Visit the college campus, and if possible, talk with current students and alumnis of possible colleges. Research online about colleges (princeton review is a good site). When students are actually at college, talk to people--just introduce yourself randomly even. Everyone else is new too, so they will be open to it. It's a great way to make friends. Also, form study groups for your classes, and try to get to know your professors. Don't be afraid to ask questions--you're better off than those who don't, and you'll learn quickly. Good Luck!!


I suggest looking for something farther from home. If you cut ties with home, you're more likely to commit to a new environment. Move far away, study abroad, etc.


find someplace that feels comfortable when you are walking around. be open to new things but not afraid to say no for drugs and alcohol. study hard and try to enjoy yourself.


Finding the right college starts with a personal decision making process that will allow you to refine your college search. It is important to decide BEFORE attending college what type of setting you wish to spend the next 2-4 years living in. Do you want to attend a University or Community College? Do you want to live near family or make a drastic move? Do you want to live in an urban area or do you prefer living near the country? Answering questions like these will help narrow your college search. Next, make a list of schools that fit these criteria and begin a second round of questions. The most important of which, do these schools offer the academic programs I feel most interested in? Will this school allow me to follow my passion? As a future college student, you are the one to make this important decision about your future. It's okay to listen to advise from parents and friends, but do not let them make the decision for you. If you can do this, your college experience will be a reflection of the fit you found between college and student.


Visit the campus and talk to the students and faculty while school is in session. Also, for science majors, try to get an internship and do research with the faculty!


Dont mess around, you can always party later but you can never take that test again.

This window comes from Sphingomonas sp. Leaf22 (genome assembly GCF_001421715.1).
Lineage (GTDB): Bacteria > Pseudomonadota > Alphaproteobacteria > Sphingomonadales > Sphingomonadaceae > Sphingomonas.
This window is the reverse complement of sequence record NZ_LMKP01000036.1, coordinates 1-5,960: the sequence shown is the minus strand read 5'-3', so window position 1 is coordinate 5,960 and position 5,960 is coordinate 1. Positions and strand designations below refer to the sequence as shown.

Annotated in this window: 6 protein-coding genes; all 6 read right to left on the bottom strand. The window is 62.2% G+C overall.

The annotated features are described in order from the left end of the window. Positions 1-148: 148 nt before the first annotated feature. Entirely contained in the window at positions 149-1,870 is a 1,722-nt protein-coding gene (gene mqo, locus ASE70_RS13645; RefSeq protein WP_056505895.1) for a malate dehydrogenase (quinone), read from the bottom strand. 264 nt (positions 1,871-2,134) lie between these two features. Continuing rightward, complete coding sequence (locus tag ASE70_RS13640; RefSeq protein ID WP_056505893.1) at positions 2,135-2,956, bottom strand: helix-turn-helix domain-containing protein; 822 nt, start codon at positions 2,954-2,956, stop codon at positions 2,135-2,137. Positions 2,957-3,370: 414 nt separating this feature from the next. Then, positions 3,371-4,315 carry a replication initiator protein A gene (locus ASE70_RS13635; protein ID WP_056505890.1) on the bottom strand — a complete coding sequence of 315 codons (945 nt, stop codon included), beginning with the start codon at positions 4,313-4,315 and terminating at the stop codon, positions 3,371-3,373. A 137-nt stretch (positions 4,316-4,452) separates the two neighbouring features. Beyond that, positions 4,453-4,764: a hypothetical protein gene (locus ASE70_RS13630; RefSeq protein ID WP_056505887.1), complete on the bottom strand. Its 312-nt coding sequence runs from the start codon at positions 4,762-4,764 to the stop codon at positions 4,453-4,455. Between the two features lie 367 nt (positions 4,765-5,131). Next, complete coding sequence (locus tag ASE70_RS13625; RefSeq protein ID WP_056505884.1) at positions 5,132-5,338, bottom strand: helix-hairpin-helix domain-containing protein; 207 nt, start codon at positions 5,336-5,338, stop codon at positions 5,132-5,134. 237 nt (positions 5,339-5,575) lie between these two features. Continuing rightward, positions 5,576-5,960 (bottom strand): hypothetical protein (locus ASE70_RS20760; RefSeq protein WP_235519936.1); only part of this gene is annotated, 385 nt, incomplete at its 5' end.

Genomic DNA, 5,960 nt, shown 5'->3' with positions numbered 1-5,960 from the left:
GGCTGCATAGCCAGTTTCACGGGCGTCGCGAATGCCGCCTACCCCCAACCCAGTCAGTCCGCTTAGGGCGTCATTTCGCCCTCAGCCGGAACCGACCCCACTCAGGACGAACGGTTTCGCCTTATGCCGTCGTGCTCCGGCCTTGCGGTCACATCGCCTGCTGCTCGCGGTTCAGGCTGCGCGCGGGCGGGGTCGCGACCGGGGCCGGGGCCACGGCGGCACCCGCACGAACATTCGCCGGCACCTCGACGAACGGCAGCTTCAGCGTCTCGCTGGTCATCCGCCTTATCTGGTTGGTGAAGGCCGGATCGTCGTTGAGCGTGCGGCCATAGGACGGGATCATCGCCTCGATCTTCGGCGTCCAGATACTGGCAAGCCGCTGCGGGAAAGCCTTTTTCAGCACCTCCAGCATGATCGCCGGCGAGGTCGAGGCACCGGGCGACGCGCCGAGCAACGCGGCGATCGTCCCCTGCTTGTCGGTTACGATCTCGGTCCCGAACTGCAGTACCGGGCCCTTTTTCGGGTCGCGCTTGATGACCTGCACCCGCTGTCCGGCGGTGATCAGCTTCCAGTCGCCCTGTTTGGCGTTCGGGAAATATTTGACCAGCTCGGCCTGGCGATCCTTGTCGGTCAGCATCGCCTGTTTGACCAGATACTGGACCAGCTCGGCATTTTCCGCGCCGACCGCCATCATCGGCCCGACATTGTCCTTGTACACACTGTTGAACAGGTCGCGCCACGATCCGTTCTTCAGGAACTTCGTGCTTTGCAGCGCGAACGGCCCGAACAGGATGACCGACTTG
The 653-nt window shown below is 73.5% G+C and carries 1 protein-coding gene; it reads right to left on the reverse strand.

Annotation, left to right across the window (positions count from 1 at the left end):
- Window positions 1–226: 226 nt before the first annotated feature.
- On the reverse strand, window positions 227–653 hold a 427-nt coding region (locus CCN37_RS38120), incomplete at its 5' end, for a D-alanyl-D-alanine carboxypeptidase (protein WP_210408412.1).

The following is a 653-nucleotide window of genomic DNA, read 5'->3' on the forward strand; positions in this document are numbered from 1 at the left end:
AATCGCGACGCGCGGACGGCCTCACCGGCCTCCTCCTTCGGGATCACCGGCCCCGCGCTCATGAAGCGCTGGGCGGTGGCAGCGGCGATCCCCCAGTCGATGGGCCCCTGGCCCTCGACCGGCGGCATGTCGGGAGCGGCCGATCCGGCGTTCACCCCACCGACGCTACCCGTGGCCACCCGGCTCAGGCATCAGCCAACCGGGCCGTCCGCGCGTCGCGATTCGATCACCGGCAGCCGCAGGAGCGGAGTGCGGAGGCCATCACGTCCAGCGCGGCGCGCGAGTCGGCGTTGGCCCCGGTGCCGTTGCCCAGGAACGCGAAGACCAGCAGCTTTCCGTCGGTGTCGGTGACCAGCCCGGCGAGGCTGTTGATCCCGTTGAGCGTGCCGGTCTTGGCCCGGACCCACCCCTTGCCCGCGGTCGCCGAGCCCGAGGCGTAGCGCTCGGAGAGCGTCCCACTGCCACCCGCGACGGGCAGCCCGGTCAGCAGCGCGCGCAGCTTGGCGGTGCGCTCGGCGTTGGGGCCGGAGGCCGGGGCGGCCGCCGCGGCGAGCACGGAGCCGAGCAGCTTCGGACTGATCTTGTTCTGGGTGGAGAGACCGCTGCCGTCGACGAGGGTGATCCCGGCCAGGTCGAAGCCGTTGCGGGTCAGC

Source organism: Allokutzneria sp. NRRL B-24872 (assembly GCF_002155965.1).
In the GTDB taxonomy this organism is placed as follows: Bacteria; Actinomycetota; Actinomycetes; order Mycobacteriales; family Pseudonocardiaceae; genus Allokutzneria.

Finding the right college for your child or for yourself is about finding a school which will fit ALL of their needs. From their academic programs to extra-cirricular activities to a type and size of the social/living/school environment that pushes oneself but doesn't make one so uncomfortable they cannot thrive. A person's education is as much about preparing for career and "real-life" after college as it is figuring out who one wants to be, what they truly like and dislike, what life-style they want to have, how to express themselves and how to find what makes them happiest. Your college experience are foundational years in who a person is and during that time you've just got to put yourself out there, try new things, and don't look back. It'll be over before you know, and hopefully you'll like where you've been.


Parents and students should consider a number of factors when deciding on the right college. Academics are one. If the student knows what they want to study, the academic programs offered are the most important consideration. If the student doesn't know, they may want to choose a larger school with more options so that they can experiment with many different fields of study. Another important factor is the school environment. The location of a school ha a huge impact on the school experience. Students should take into consideration whether they prefer a more rural or urban environment, the availability of transportation and housing, and the general appearance and upkeep of the campus. The cost, the activities offered, and the makeup of the student body are also important factors to consider. With that said, college is really what one makes of it. In order to have the best experience, the student should pursue a course of study that interests them, and take every opportunity to interact with their professors. They may also want to take advantage of recreational opportunities on their campus and in the community, as the college experience is greatly enhanced by a balance of academics and extracurriculars.